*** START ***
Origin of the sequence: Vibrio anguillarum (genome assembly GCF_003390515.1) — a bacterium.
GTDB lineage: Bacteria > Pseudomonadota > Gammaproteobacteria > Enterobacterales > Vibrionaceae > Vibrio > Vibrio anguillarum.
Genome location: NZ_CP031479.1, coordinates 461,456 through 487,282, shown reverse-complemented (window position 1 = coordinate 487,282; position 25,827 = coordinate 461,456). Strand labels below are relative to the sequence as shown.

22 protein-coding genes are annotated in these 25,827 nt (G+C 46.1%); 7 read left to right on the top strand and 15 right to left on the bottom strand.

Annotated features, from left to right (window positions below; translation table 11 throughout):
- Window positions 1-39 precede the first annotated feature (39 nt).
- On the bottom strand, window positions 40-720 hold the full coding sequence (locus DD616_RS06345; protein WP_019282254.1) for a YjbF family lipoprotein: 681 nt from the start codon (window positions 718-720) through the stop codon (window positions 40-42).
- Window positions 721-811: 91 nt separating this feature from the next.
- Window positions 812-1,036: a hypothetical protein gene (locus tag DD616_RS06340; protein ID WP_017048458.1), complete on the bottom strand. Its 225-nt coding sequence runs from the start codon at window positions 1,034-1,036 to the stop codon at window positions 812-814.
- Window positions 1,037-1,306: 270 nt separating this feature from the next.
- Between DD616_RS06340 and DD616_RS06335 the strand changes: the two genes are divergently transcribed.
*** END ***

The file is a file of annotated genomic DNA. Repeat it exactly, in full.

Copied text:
Origin of the sequence: Vibrio anguillarum (genome assembly GCF_003390515.1) — a bacterium.
GTDB lineage: Bacteria > Pseudomonadota > Gammaproteobacteria > Enterobacterales > Vibrionaceae > Vibrio > Vibrio anguillarum.
Genome location: NZ_CP031479.1, coordinates 461,456 through 487,282, shown reverse-complemented (window position 1 = coordinate 487,282; position 25,827 = coordinate 461,456). Strand labels below are relative to the sequence as shown.

22 protein-coding genes are annotated in these 25,827 nt (G+C 46.1%); 7 read left to right on the top strand and 15 right to left on the bottom strand.

Annotated features, from left to right (window positions below; translation table 11 throughout):
- Window positions 1-39 precede the first annotated feature (39 nt).
- On the bottom strand, window positions 40-720 hold the full coding sequence (locus DD616_RS06345; protein WP_019282254.1) for a YjbF family lipoprotein: 681 nt from the start codon (window positions 718-720) through the stop codon (window positions 40-42).
- Window positions 721-811: 91 nt separating this feature from the next.
- Window positions 812-1,036: a hypothetical protein gene (locus tag DD616_RS06340; protein ID WP_017048458.1), complete on the bottom strand. Its 225-nt coding sequence runs from the start codon at window positions 1,034-1,036 to the stop codon at window positions 812-814.
- Window positions 1,037-1,306: 270 nt separating this feature from the next.
- Between DD616_RS06340 and DD616_RS06335 the strand changes: the two genes are divergently transcribed.